Monday, June 6, 2011

Blog Post: My thoughts on Microsoft's E3 2011 Press Conference

It's that time of year again; E3. For video game fans, pretty much the place to be for new game announcements, surprises, and, of course, a giant celebration of the hobby that we all know and love.

You wouldn't know this from Microsoft's press conference, which was overall pretty much more of the same from last year. This time, they opened the show with Modern Warfare 3 instead of Black Ops, they showed off some 3rd party multiplatform stuff, including a demo for the new Tomb Raider (which isn't coming until Holiday 2012, which is a lonnnnng way off, MS) and the likes of Mass Effect 3 and a new Tom Clancy game, with demos both highlighting these games' new Kinect voice recognition features...not a whole lot to get excited about. Mass Effect 3 will undoubtedly be an amazing game, and is one of my most anticipated of the year, but did anybody seriously think that the Mass Effect series needed voice recognition? Did anybody think at any time while playing Mass Effect 2, "Hey, this game would be so much better if I could voice my dialogue choices instead of selecting them with an analog stick" ?

Therein lies my biggest problem with the Kinect and Microsoft's conference in general. I just don't think the Kinect is particularly necessary. We haven't yet seen a real game that's truly benefited from Kinect controls; it's all been substitutes for controller usage that add nothing to the experience except a novelty and some gimmicks. Games that really benefit from Kinect support are games that can only be played with a Kinect, and I just don't think there are a ton of *actual* games that can be played without a controller.

To give Microsoft credit, the Kinect is great for younger audiences, something they're obviously well aware of, having spent a large portion of the show demoing (though the demos were either fake or incredibly laggy, watch for a seriously delayed golf swing in Kinect Sports 2) Tim Schafer's upcoming Sesame Street game, a Disneyland Theme Park Adventure title, and some other new Kinect features involving importing and tracing objects....all cool stuff, and if I had kids, something I'd consider getting them if they were good,  $150 is still a lot of money to spend on a toy...and that doesn't include the price of the system itself.

For gamers, the Kinect again leaves us out in the cold. Is a rail shooter really the way we want to play a game like Fable? Again, I have to ask the question; did anybody ever think, while playing a Fable game, that a more immersive Fable experience would have been created if we were locked on rails? I doubt it. I also doubt that a Kinect game was what many people had in mind when Crytek's Codename: Kingdoms was revealed last year, now revealing itself to be an M-rated, melee-driven Kinect title.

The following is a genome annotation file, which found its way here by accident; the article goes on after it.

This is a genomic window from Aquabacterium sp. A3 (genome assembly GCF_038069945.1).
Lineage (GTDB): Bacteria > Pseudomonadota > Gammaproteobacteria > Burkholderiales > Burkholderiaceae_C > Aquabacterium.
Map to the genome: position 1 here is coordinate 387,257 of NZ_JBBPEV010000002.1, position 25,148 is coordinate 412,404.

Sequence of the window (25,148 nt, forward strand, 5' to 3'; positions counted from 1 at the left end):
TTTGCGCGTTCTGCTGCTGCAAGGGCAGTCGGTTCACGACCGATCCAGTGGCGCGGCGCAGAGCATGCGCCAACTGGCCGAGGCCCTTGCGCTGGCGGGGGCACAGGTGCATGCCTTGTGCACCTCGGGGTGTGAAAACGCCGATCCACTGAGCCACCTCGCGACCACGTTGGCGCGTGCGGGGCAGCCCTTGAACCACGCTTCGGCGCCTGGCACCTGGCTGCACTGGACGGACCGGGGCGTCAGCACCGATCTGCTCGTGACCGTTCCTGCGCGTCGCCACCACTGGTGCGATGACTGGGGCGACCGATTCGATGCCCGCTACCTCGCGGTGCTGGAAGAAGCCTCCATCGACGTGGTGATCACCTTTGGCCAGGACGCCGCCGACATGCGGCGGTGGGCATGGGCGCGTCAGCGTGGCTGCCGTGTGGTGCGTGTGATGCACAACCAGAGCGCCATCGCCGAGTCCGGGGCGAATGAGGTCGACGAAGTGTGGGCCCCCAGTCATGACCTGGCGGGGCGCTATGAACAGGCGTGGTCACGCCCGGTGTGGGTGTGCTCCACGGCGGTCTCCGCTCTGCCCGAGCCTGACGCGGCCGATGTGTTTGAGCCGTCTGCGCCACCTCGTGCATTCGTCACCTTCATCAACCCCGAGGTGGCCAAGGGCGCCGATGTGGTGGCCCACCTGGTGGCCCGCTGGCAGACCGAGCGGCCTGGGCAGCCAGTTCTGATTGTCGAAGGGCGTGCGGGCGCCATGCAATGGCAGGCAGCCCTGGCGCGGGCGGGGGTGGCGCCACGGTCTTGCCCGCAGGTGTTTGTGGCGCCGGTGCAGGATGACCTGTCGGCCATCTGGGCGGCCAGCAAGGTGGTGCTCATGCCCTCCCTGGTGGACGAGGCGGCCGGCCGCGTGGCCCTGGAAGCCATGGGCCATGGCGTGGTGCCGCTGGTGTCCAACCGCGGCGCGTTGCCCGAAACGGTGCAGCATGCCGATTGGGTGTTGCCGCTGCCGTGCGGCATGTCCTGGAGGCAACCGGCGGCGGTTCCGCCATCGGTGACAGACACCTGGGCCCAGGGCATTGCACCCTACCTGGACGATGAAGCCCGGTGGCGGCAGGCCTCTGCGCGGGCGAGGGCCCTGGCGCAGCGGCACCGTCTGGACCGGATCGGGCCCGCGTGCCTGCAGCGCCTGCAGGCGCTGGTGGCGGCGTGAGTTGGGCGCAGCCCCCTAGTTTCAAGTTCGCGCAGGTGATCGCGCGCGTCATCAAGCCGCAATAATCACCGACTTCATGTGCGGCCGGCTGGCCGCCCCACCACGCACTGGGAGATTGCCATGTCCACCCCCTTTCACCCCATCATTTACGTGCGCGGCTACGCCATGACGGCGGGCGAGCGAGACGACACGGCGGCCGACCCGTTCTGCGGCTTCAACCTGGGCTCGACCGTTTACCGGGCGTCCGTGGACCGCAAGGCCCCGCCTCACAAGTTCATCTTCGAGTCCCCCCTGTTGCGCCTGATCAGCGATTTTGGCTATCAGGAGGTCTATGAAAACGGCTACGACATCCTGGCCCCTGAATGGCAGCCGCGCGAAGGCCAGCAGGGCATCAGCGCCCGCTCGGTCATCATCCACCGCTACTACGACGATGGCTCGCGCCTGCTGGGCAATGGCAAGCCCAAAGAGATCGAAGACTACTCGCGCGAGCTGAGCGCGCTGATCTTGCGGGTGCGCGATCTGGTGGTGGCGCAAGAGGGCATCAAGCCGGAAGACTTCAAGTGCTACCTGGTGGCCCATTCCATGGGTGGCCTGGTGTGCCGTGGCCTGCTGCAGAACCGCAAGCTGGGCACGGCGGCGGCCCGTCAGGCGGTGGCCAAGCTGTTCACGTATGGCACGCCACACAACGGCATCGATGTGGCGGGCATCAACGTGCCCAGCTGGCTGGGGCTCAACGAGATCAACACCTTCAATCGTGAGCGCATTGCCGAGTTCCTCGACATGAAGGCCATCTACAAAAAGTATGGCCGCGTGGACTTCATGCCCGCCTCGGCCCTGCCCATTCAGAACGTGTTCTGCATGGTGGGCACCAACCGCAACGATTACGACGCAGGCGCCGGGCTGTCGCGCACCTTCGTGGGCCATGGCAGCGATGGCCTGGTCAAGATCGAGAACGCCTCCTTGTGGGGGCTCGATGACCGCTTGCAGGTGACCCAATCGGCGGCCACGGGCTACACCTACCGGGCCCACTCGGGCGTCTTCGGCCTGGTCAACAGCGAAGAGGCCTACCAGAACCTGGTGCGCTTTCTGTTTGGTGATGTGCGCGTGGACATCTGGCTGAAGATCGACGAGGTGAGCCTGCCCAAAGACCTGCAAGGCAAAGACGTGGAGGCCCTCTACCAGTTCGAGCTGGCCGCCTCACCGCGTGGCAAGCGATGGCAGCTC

For the controller, Microsoft showed off more of Gears of War 3, and for Gears of War fans, I'm sure it'll be a great piece of more-of-the-same action. I've never been a huge fan of the series, and the demo didn't do a whole lot to change my mind. The long-rumored Halo: Combat Evolved remake was also showcased, undoubtedly a quality game but a pretty big sign of the sad era we're in; when games only 10 years old are being remade just so a publisher can have a new franchise entry out every year. Halo 4 will be arriving next year, (Winter 2012) as was revealed at the end of the conference with a pretty cool trailer, making the Halo 1 remake seem even more unnecessary. Halo's a fantastic series and Halo 4 will definitely be great, but it's hard to shake off the feeling of "more of the same." Microsoft's newest, most "exciting" features are all on the Kinect. If nothing else, this press conference made clear that those looking for controller gaming on the 360 should accept the fact that we're just about done with that era. Why not buy a PS3 (or upcoming Project Cafe, which we'll see in all its glory tomorrow) to play future 3rd party multiplatform titles? What does the 360 have to offer that its rivals won't?

Outside of Kinect games, none of which (I feel) look like they'll be particularly compelling among gamers over the age of 10, and the likes of Halo, it's clear that the Xbox 360, from a 1st party perspective, is done with. It's cool to see Microsoft jumping eagerly into Kinect, their determination to avoid a SEGA CD-like fate being pretty admirable. I just wish they weren't leaving the rest of us out in the cold. I actually thought the Kinect Adventures showing last year was pretty fun, but this year, none of the Kinect reveals looked even remotely compelling to me. Kinect Sports 2 and Dance Central 2 are blatant attempts to grab another $50 from people for content that should be downloadable, the kids games are just that; kids games, with likely little to offer for anyone outside that age group, and the hardcore Kinect titles shown are more of the same rail shooter-type experiences that we've been playing for years on the Wii.

Meanwhile, for the controller, no surprises.

My rating: C-

Not a trainwreck, just not a whole lot to get excited about.

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